“I’m here [at Jockamo’s] because I wanted to come out and see who I’ll be voting for in the primary election,” senior Christina Randall said.
Not everyone there considered Cruz a favorite. But this year such campaign stops may make a bigger difference.
By the time the Indiana primary rolls around, there is usually a decided Republican and Democratic candidate for the primaries. This year, however, the Hoosier vote counts and many, like Randall, are taking advantage of the candidates’ interests in our state to figure out who they are going to vote for.
“I haven’t finalized my voting choice, but I admire Ted Cruz as a candidate,” Randall said. “I wanted to come out and meet him in person.”
Since it was a smaller setting than the Johnson County Fairgrounds Cruz visited later yesterday, many people were able to get really close to the Senator. Randall was able to even get a picture.
“It was awesome, the first thing he did was ask me my name, which was really cool,” she said. “I said that I looked forward to seeing what stances he took on different policies and he said that he looked forward to working together.”
Tonight Hillary Clinton will be campaigning at the Munster Steel Company and the AM General Plant as Bill Clinton campaigns for her at her campaign office in Indianapolis. Bernie Sanders will be campaigning at Purdue University on Wednesday and at Indiana University later that same day. The primary is May 3.
The Florida Primary was yesterday. It is known as the primary that picks the Presidential candidates for both the Republican and Democratic parties. Though the race is close, the main candidates, Hillary Clinton and Donald Trump, are expected to win the state. As a senator from Florida, Marco Rubio is another candidate for the Republican party that has a shot at winning.
So what does all this information have to do with Indiana? Here are the top four important things that the Florida Primary will tell the state of Indiana.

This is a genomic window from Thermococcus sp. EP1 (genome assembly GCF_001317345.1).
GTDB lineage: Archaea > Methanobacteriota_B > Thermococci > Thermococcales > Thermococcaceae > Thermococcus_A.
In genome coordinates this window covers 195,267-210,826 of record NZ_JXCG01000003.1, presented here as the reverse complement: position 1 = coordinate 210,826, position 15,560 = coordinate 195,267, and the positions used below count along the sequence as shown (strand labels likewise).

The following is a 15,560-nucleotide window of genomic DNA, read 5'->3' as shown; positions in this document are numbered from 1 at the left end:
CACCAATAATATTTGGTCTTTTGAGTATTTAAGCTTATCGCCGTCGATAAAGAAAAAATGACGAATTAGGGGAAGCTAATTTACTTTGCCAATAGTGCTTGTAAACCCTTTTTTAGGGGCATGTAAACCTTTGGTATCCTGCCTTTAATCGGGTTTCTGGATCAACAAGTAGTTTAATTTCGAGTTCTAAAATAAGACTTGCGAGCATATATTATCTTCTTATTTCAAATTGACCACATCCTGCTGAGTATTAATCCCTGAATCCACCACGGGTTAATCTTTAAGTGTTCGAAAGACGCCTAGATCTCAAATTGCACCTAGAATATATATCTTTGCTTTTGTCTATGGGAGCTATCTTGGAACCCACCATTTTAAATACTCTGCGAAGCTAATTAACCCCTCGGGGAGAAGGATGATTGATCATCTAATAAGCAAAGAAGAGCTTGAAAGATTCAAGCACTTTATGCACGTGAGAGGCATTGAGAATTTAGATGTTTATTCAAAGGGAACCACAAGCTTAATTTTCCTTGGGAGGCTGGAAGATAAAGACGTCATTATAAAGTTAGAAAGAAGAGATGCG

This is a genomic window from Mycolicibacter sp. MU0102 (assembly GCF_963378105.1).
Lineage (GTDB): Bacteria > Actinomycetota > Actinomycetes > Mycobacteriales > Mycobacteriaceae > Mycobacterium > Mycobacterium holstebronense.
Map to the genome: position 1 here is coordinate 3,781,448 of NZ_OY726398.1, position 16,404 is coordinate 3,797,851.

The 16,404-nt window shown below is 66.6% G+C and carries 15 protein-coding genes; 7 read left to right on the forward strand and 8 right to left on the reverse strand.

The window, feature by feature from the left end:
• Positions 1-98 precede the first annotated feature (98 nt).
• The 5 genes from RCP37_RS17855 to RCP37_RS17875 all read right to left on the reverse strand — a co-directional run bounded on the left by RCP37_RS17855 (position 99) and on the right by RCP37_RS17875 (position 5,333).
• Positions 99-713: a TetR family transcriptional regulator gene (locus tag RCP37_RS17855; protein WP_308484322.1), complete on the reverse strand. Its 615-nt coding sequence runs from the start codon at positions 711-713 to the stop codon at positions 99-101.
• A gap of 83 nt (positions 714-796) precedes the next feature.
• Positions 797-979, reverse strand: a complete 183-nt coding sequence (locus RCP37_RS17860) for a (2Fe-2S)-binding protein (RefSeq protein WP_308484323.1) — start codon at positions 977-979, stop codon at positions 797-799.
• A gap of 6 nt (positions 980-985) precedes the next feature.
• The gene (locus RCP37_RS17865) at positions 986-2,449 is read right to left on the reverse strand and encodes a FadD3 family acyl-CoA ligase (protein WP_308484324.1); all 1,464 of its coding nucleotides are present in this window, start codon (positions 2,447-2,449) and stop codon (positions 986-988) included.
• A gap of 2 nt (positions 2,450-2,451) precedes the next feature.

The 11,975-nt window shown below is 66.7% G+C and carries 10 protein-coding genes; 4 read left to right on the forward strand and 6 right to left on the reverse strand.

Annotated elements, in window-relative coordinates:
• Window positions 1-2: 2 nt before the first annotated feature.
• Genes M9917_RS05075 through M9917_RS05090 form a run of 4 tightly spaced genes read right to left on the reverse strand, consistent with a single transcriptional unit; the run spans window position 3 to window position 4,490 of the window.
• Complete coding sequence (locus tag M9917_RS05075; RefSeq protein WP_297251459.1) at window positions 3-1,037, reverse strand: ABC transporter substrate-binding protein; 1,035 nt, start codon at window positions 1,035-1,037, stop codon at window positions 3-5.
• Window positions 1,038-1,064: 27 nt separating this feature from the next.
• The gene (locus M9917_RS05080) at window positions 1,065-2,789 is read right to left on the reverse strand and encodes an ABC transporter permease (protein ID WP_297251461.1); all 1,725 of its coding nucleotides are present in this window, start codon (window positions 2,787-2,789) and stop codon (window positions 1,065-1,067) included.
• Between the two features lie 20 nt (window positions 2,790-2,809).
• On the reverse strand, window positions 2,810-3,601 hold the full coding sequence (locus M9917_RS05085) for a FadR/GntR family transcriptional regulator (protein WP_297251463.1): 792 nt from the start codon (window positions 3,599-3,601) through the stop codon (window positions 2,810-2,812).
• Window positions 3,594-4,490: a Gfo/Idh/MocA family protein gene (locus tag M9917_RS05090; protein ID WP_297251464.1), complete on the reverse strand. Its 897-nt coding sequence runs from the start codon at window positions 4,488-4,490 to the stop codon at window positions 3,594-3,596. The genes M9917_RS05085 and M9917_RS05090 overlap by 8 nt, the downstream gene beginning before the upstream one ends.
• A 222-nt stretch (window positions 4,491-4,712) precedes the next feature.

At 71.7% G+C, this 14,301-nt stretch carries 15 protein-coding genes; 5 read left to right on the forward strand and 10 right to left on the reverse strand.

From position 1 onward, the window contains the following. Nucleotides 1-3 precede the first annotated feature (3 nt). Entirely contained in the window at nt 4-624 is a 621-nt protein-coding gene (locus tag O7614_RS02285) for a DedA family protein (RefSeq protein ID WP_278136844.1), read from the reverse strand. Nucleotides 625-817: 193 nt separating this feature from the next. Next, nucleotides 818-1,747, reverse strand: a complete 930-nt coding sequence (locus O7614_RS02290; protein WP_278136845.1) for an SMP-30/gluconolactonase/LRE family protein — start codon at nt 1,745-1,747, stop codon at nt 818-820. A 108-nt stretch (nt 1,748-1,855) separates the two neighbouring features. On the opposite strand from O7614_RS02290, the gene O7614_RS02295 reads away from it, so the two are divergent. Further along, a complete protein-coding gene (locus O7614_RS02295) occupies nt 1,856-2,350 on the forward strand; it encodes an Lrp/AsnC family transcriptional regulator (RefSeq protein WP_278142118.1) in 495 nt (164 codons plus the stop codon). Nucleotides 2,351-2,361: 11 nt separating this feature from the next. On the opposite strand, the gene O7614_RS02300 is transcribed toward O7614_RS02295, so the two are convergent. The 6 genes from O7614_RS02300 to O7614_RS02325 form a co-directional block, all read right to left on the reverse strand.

- After the Florida Primary, the people of Indiana will have a good idea of the two main candidates running for President. This allows voters to see the main political front runners for both parties. Will it be Trump and Clinton? In a random lunchtime survey of 30 students, 18 believed it would be Trump and Clinton, and 12 believed it would be Trump and Sanders.
- Demographically, Florida is almost like several states in one. The state has a large immigrant population, along with a number of retirees who vote there in addition to the native Floridian population. Sophomore Donald Atkins said, “I think that makes the Florida Primary more interesting.”
- The winner of Florida will take a lot of delegates. Florida has 50 total delegates to give out, and the winner will receive all 50 of them. The winner-takes-all state is a very important in the race and is one of the states with the most delegates in the country. The race will most likely be very close and could go either way in the actual election.
Senior Sam Pratt said, “I believe that Florida’s delegates are very important and will play an important part in the election. I think that Trump and Clinton will win it.”
- If Marco Rubio loses his home state, his run for president will be over. He has even expressed that whoever wins Florida will become the GOP candidate for the election. Rubio, who garnered attention in recent weeks for feuding with frontrunner Donald Trump, stated. “I realized that win or lose, there are people out there that see what I’m doing and follow it as a role model.”
When Indiana’s primary rolls around in May, the candidates will be pretty much decided. But yesterday’s Super Tuesday vote for Trump will likely have a major impact on who that will be.